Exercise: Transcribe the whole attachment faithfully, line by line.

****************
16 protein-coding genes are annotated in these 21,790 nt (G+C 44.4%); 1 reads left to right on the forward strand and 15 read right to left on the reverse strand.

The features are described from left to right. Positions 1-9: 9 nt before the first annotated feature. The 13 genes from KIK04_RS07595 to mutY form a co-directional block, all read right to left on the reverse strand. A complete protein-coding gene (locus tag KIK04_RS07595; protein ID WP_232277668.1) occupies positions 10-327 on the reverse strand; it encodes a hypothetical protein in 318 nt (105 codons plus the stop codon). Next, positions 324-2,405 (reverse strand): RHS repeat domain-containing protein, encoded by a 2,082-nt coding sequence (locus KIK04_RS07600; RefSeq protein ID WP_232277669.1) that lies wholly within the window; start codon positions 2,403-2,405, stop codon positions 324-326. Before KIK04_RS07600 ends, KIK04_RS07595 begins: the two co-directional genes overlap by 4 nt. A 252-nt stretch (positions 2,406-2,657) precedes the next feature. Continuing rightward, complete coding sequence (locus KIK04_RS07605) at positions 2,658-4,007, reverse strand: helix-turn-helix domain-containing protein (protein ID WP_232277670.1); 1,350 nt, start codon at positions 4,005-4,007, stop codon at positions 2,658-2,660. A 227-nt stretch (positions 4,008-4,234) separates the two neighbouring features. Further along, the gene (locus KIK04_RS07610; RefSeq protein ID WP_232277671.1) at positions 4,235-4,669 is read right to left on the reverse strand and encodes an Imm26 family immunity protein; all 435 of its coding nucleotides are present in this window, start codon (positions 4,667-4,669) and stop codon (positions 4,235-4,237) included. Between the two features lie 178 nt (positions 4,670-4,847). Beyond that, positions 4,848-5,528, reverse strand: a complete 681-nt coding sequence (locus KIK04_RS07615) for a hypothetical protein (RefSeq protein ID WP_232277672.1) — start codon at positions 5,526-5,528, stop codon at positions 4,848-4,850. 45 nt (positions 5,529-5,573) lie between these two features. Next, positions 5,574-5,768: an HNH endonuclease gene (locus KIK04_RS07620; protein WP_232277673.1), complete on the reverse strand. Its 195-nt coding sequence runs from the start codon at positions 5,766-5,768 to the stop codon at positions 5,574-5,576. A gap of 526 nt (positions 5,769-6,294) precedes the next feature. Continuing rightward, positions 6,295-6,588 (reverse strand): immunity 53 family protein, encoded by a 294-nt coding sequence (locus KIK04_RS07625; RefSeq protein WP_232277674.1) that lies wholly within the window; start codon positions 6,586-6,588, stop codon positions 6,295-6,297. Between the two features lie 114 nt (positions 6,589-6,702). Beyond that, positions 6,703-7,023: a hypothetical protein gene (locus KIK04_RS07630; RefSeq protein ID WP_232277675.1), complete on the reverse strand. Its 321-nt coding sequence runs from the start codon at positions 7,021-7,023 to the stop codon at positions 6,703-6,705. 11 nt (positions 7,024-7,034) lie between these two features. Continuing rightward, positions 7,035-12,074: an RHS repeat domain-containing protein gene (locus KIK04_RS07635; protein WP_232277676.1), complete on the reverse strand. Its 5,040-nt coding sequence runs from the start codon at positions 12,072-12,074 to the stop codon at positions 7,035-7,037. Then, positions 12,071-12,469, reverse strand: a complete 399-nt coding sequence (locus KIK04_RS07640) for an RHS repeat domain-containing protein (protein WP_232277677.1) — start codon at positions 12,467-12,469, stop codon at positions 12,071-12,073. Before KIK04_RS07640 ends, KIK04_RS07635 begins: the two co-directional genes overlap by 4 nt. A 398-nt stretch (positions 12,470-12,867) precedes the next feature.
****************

16 protein-coding genes are annotated in these 21,790 nt (G+C 44.4%); 1 reads left to right on the forward strand and 15 read right to left on the reverse strand.

The features are described from left to right. Positions 1-9: 9 nt before the first annotated feature. The 13 genes from KIK04_RS07595 to mutY form a co-directional block, all read right to left on the reverse strand. A complete protein-coding gene (locus tag KIK04_RS07595; protein ID WP_232277668.1) occupies positions 10-327 on the reverse strand; it encodes a hypothetical protein in 318 nt (105 codons plus the stop codon). Next, positions 324-2,405 (reverse strand): RHS repeat domain-containing protein, encoded by a 2,082-nt coding sequence (locus KIK04_RS07600; RefSeq protein ID WP_232277669.1) that lies wholly within the window; start codon positions 2,403-2,405, stop codon positions 324-326. Before KIK04_RS07600 ends, KIK04_RS07595 begins: the two co-directional genes overlap by 4 nt. A 252-nt stretch (positions 2,406-2,657) precedes the next feature. Continuing rightward, complete coding sequence (locus KIK04_RS07605) at positions 2,658-4,007, reverse strand: helix-turn-helix domain-containing protein (protein ID WP_232277670.1); 1,350 nt, start codon at positions 4,005-4,007, stop codon at positions 2,658-2,660. A 227-nt stretch (positions 4,008-4,234) separates the two neighbouring features. Further along, the gene (locus KIK04_RS07610; RefSeq protein ID WP_232277671.1) at positions 4,235-4,669 is read right to left on the reverse strand and encodes an Imm26 family immunity protein; all 435 of its coding nucleotides are present in this window, start codon (positions 4,667-4,669) and stop codon (positions 4,235-4,237) included. Between the two features lie 178 nt (positions 4,670-4,847). Beyond that, positions 4,848-5,528, reverse strand: a complete 681-nt coding sequence (locus KIK04_RS07615) for a hypothetical protein (RefSeq protein ID WP_232277672.1) — start codon at positions 5,526-5,528, stop codon at positions 4,848-4,850. 45 nt (positions 5,529-5,573) lie between these two features. Next, positions 5,574-5,768: an HNH endonuclease gene (locus KIK04_RS07620; protein WP_232277673.1), complete on the reverse strand. Its 195-nt coding sequence runs from the start codon at positions 5,766-5,768 to the stop codon at positions 5,574-5,576. A gap of 526 nt (positions 5,769-6,294) precedes the next feature. Continuing rightward, positions 6,295-6,588 (reverse strand): immunity 53 family protein, encoded by a 294-nt coding sequence (locus KIK04_RS07625; RefSeq protein WP_232277674.1) that lies wholly within the window; start codon positions 6,586-6,588, stop codon positions 6,295-6,297. Between the two features lie 114 nt (positions 6,589-6,702). Beyond that, positions 6,703-7,023: a hypothetical protein gene (locus KIK04_RS07630; RefSeq protein ID WP_232277675.1), complete on the reverse strand. Its 321-nt coding sequence runs from the start codon at positions 7,021-7,023 to the stop codon at positions 6,703-6,705. 11 nt (positions 7,024-7,034) lie between these two features. Continuing rightward, positions 7,035-12,074: an RHS repeat domain-containing protein gene (locus KIK04_RS07635; protein WP_232277676.1), complete on the reverse strand. Its 5,040-nt coding sequence runs from the start codon at positions 12,072-12,074 to the stop codon at positions 7,035-7,037. Then, positions 12,071-12,469, reverse strand: a complete 399-nt coding sequence (locus KIK04_RS07640) for an RHS repeat domain-containing protein (protein WP_232277677.1) — start codon at positions 12,467-12,469, stop codon at positions 12,071-12,073. Before KIK04_RS07640 ends, KIK04_RS07635 begins: the two co-directional genes overlap by 4 nt. A 398-nt stretch (positions 12,470-12,867) precedes the next feature.